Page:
19 On the evening of that day, the first day of the week, the doors being locked where the disciples were for fear of the Jews, Jesus came and stood among them and said to them, "Peace be with you." 20 When he had said this, he showed them his hands and his side. Then the disciples were glad when they saw the Lord. 21 Jesus said to them again, "Peace be with you. As the Father has sent me, even so I am sending you." 22 And when he had said this, he breathed on them and said to them, "Receive the Holy Spirit. 23 If you forgive the sins of any, they are forgiven them; if you withhold forgiveness from any, it is withheld."

13. Jesus appears to Thomas

John 20:1-29 | v24-29

24 Now Thomas, one of the twelve, called the Twin,[d] was not with them when Jesus came. 25 So the other disciples told him, "We have seen the Lord." But he said to them, "Unless I see in his hands the mark of the nails, and place my finger into the mark of the nails, and place my hand into his side, I will never believe."

26 Eight days later, his disciples were inside again, and Thomas was with them. Although the doors were locked, Jesus came and stood among them and said, "Peace be with you." 27 Then he said to Thomas, "Put your finger here, and see my hands; and put out your hand, and place it in my side. Do not disbelieve, but believe." 28 Thomas answered him, "My Lord and my God!" 29 Jesus said to him, "Have you believed because you have seen me? Blessed are those who have not seen and yet have believed."

General notes concerning harmonizing the resurrection accounts

The differences between the gospels point to their authenticity

What would actually be more suspicious is if all four gospel accounts were identical. This would mean that they collaborated, perhaps even conspired, with one another to produce a perfectly harmonized resurrection account.

However, what we see instead is four accounts that have significant differences between them, which points towards the fact that each author simply reported the events that he heard about himself. So, rather than producing doubt, the differences between the gospel accounts should actually make us more confident in the historicity of the resurrection accounts.

It is perfectly normal for eyewitness accounts to differ

Not every witness to an event recalls all of the details perfectly, or in the exact same way, so we should expect various accounts of the resurrection events to differ from one another.

The key is that there are no irreconcilable contradictions

As long as we can provide possibilities for how the various resurrection accounts could reconcile into one coherent narrative, then there would be no irreconcilable, or necessary contradiction. This would then allow us to continue believing in the inerrancy and infallibility of the Bible without any compromise.

"But, I'm not convinced by your explanations. I still think these are irreconcilable contradictions."

It's likely that non-believers won't accept the possible explanations that we provide concerning reconciling the apparent contradictions in the resurrection narratives. However, their refusal to accept these explanations is not based upon the fact that reasonable and possible explanations have been provided, but simply upon the fact that they don't want to believe that there are legitimately reasonable and possible explanations.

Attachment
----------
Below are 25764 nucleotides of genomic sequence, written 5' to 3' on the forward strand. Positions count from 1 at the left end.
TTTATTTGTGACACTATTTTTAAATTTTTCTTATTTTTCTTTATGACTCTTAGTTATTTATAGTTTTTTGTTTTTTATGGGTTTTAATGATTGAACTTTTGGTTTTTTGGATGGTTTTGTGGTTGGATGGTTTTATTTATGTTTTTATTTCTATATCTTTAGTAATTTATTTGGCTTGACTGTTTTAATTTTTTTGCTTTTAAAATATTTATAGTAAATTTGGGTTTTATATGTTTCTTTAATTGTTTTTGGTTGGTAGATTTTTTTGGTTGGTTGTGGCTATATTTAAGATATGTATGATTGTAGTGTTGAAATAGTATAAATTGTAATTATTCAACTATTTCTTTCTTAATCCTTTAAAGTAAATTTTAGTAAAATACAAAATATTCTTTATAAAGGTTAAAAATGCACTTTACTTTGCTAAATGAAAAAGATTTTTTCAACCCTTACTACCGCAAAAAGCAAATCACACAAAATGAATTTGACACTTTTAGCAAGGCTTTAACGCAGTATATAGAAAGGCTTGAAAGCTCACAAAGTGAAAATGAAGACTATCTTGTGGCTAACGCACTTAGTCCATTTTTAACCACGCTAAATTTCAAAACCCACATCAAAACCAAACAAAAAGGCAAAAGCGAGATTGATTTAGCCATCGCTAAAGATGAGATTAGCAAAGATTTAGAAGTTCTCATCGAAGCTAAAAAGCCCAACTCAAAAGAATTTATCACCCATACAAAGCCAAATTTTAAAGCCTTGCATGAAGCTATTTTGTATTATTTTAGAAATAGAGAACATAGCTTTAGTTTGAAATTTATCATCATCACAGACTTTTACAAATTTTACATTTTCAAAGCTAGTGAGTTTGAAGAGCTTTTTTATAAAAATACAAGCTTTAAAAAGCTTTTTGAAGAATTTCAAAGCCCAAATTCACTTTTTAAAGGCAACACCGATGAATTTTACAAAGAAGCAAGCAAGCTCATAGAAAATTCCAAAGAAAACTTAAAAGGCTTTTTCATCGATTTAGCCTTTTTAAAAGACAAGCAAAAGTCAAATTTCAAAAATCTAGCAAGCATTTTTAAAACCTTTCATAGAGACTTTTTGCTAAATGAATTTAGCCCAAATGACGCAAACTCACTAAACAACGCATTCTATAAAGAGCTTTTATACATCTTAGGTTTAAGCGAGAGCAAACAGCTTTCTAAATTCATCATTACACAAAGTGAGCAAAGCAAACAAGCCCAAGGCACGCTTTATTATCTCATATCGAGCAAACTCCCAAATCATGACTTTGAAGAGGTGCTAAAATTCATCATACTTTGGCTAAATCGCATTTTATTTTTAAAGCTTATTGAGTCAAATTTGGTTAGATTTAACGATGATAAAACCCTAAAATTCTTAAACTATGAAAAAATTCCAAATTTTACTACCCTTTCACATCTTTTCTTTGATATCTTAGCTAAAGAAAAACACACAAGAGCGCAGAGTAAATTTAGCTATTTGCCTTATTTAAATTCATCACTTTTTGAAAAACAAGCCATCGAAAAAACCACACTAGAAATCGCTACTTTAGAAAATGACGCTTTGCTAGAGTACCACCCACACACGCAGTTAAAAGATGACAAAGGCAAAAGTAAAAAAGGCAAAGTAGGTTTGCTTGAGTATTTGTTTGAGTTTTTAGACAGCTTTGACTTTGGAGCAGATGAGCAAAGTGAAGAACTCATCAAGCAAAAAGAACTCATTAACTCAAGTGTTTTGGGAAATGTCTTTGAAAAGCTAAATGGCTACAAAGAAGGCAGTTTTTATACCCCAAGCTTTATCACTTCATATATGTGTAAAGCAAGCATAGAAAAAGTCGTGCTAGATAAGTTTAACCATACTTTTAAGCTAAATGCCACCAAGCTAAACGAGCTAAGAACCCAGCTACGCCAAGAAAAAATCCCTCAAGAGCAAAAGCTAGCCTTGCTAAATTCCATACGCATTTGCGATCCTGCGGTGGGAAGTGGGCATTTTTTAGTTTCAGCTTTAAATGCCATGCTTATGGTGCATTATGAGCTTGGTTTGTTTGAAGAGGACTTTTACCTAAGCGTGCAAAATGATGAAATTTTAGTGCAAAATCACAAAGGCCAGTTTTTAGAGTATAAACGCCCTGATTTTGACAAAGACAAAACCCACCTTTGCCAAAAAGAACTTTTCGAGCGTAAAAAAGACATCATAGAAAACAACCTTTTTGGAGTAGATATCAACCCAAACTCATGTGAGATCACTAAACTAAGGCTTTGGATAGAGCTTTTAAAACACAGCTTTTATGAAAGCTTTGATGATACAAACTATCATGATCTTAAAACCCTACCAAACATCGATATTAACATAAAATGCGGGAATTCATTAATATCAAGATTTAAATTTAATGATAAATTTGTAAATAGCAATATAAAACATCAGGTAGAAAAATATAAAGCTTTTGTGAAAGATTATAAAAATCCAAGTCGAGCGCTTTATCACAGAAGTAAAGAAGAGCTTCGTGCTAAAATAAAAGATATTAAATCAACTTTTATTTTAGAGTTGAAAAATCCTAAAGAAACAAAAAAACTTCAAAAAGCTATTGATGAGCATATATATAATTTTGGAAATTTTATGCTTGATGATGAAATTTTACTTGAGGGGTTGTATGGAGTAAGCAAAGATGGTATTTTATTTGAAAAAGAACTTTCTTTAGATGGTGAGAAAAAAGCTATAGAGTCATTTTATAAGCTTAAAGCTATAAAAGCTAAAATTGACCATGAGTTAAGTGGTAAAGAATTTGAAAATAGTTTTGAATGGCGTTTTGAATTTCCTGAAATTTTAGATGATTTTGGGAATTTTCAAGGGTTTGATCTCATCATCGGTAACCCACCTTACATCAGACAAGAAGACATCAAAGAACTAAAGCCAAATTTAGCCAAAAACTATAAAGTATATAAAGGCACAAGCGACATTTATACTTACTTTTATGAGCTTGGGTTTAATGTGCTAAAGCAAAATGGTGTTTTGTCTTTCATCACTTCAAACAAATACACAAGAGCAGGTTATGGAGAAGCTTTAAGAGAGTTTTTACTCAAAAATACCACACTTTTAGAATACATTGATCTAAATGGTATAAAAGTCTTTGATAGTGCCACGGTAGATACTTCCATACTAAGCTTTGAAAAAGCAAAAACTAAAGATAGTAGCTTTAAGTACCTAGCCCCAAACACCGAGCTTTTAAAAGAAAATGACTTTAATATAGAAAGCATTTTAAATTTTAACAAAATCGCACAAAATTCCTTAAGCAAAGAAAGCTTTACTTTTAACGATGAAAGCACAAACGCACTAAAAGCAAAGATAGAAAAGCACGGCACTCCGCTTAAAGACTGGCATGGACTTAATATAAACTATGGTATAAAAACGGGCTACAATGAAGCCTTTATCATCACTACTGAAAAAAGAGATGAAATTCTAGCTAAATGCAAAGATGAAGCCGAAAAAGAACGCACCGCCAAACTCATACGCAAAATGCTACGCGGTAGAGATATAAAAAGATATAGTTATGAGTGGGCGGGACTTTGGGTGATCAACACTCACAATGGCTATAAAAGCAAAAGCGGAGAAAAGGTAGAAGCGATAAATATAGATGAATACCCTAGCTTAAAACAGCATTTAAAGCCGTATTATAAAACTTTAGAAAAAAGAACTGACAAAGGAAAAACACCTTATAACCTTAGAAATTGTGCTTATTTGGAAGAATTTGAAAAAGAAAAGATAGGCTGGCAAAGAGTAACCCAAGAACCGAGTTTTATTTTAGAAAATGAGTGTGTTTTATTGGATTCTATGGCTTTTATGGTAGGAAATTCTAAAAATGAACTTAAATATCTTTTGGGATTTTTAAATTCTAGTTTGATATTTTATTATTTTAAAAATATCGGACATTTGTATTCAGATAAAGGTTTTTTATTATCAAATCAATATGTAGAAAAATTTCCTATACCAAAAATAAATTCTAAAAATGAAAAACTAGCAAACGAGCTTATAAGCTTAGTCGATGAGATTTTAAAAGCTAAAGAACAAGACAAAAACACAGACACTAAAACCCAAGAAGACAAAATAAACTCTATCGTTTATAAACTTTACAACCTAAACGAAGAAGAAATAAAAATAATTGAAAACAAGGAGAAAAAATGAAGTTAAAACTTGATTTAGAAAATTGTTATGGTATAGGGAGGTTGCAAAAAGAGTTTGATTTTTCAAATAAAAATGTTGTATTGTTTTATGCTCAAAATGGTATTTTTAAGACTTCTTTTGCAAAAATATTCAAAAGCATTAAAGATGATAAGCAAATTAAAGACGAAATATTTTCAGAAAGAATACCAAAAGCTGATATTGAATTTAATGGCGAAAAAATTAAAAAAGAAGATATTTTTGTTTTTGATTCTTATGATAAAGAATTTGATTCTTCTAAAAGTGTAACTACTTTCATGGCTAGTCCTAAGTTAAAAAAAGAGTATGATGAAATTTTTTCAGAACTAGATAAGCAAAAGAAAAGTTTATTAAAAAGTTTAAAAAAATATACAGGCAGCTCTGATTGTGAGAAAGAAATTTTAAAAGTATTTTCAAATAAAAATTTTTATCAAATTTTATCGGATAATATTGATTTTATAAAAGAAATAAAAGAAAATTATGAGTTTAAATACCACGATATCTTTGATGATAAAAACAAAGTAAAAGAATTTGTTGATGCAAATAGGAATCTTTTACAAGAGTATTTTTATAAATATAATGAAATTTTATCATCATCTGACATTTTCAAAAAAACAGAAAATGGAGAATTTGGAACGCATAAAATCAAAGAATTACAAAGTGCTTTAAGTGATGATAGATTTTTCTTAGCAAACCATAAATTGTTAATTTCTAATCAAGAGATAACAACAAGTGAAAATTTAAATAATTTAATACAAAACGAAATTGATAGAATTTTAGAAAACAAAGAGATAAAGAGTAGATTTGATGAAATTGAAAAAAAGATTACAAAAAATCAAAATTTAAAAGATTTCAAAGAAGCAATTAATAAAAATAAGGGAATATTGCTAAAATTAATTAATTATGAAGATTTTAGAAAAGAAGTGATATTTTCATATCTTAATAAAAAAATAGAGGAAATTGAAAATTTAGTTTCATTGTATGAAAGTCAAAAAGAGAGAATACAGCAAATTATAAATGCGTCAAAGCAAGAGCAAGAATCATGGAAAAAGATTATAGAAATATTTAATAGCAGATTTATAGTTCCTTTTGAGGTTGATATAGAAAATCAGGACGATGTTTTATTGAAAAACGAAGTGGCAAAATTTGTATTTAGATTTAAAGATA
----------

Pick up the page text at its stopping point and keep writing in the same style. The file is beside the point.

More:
Their goal is simply to continue justifying their unbelief in the Bible, regardless of any fact or explanation provided to them. So, we can do our best to provide these reasonable and possible explanations to them, but if they blindly close their minds to them, then we have simply done all that we can do. We should inform them that they are being unreasonable and stubborn, and that they are simply trying to shut their minds to the truth.

"I don't buy that explanation"

Some people have trouble accepting possible explanations to alleged contradictions in the Bible, especially ones that they consider a stretch. For example, Dan Barker, president of the Freedom From Religion Foundation, says this:

I have received numerous replies from Christians who think that these contradictions are either trivial or easily explained. Yet not a single "explanation" has been convincing.

Fact vs Opinion

The fact is that there are plausible explanations for every alleged contradiction in the Bible. That there is a plausible explanation for an alleged contradiction does not mean that it is definitely the correct explanation for the alleged contradiction.

However, as long as a possible explanation has been suggested, then it has been objectively demonstrated that there is no necessary contradiction regarding the Bible verses and passages brought up.

When people like Dan Barker say that they don't find a particular explanation for a contradiction "convincing," then that is merely their opinion. A plausible explanation has been suggested that eliminates the necessary alleged contradiction. They simply don't like it, which is not at all a relevant argument against the explanation.

Additional Resources

To read more about solutions to Bible contradictions and difficulties, check out Norman Geisler's The Big Book of Bible Difficulties: Clear and Concise Answers from Genesis to Revelation. While we do not agree with some of Geisler's theology, particularly concerning his view of predestination, this book is still an excellent resource. It is thorough and filled with research.

Another book to check out is Tim Chaffey's Demolishing Supposed Bible Contradictions: Exploring Forty Alleged Contraditions, which also answers many alleged contradictions in the Bible.